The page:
company prepared ito enter th( state
against tho younger jxistal company.
The Texas compnny has beeoint
quite projK-roiis nnd has spread out
taking in with its Texas territory tho
states of MNsourl Kansas Arkan-
sas Oklahoma and lxuisiana. This
growth has encroached on the busi-
ness of the older organization and
may have s'irred up some of tlin
haired now evident
Tlie Texas organization is threaten-
ing to retaliate and declares it will
return the fight by extending lis
lines and business. The company is
prosperous and boasts t.lwt It has
the money hacking to do this.
So the fight owning- in Houston
may spread to all parts of the country.
Kdipse $1.00 and $1.50 shirts in
beautiful patterns white negligees
nnd white plaited bosom shirts the
best fitting shirt to be had. Sleeves
come in all lengths. See them at
Westhelmer & Dnube'fi. 18 4
Honey Bee has come to stay. Get
a sack today from FelKer the Grocer.
WHITE SLAVE CASE
Couple Accused of Taking Three Ok
lahoma Girls to Kansas City.
Kansas City Mo. April 20. The
federal "white slave" act which pro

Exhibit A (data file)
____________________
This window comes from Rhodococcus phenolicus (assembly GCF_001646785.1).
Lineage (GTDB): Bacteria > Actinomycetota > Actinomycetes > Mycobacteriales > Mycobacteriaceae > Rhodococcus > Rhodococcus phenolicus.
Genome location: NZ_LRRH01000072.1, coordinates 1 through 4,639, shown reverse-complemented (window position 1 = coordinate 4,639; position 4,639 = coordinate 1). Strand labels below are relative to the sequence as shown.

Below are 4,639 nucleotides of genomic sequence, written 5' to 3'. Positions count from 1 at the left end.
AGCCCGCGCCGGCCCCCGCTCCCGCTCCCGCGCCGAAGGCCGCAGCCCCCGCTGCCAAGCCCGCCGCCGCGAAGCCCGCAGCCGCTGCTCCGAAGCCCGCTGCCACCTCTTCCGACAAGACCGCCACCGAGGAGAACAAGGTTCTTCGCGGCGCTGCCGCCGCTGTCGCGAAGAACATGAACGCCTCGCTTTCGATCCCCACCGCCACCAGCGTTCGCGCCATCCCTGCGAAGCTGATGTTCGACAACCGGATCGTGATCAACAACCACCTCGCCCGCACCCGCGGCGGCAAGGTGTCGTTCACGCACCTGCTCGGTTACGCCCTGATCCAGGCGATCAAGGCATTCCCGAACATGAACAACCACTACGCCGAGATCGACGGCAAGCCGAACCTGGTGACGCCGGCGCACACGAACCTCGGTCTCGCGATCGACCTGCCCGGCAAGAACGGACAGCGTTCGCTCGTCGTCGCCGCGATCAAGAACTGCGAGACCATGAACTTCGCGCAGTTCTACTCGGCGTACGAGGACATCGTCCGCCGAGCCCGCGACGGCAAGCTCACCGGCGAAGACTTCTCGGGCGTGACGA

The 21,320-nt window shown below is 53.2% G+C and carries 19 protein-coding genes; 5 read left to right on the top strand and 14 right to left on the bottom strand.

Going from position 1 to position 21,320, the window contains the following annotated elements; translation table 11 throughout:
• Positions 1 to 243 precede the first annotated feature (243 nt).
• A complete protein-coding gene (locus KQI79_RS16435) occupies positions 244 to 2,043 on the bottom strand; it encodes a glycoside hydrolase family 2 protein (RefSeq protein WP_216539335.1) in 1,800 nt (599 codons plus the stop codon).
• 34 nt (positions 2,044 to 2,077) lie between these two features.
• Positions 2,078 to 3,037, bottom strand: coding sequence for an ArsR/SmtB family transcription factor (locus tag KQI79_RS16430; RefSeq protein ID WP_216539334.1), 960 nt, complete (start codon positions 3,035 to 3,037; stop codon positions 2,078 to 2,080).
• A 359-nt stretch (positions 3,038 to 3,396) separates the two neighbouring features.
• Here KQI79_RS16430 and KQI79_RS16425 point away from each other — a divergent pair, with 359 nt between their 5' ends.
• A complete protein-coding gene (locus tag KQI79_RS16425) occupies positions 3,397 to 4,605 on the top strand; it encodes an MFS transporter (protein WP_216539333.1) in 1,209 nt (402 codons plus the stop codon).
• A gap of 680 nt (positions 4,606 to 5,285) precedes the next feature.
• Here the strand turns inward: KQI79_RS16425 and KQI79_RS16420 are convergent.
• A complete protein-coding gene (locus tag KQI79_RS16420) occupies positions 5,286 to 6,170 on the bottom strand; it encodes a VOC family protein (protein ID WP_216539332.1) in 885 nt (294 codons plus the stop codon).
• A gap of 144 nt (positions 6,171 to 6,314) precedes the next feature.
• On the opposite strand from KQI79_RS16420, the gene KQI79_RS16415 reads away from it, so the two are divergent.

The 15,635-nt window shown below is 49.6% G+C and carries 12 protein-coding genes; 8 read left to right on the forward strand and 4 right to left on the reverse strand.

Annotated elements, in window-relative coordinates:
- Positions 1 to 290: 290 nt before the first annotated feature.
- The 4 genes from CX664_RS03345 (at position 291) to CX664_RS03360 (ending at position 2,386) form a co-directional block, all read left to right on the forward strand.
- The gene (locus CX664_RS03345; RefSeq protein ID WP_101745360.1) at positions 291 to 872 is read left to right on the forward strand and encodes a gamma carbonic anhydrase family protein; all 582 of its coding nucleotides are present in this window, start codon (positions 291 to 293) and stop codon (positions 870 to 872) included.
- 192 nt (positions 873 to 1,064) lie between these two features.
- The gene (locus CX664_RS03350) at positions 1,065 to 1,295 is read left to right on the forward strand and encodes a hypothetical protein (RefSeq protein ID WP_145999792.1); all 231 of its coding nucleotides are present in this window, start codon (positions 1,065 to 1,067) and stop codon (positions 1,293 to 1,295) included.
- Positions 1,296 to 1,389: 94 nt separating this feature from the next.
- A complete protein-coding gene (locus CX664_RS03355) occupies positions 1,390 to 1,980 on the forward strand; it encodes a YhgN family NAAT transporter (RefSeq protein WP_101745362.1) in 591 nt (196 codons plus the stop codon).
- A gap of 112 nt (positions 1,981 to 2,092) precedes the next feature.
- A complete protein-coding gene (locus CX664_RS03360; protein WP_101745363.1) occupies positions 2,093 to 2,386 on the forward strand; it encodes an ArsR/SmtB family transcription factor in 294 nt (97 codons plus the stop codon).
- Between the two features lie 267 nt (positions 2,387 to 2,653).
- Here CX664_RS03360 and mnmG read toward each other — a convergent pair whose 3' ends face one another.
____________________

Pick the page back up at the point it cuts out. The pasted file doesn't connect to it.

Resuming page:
hibits interstate traffic was invoked
yesterday In the prosecution of J.
M. Ijttterinan and his wife before Roy
It. Thomson I'nited States commis
sioner. The littermans were arrest
ed by City Detectives Theodore W.
tinker nnd .1. L. Wolf following com-
plaints by three young women who
claimed to have been brought here
from McAIester Okla. for improer
purposes. After heairing the testi
tnony of the girls who claimed to
have accompanied her to Kansas City
the defendants were held to await the
action of the federal grand Jury. The
bond of Mrs. Latterman who says
she is 3S years old was fixed at
$3000 and that of her husband who
is 2.1 years old and looks younger
was fixed at $2000 in default of which
both were sent to jail.
Mrs. Latterman who is said to be
known also as Marguerite Hell Mag-
gie Teaman Margaret ritarr and Mag-
gie Latterman was questioned by A.
T. Ttagley an Investigator for the
government and Captain Walter
iWhitsett of the local police who say
the woman admitted bringing the
Cirls to Kansas City.
FEEL LIKE GIVING UP?
Dark days come when the kianeys
are sick. A bad back makes you mis-
erable all the time.
You awake tired lame and sore. It
Is a task to get dressed it hurts so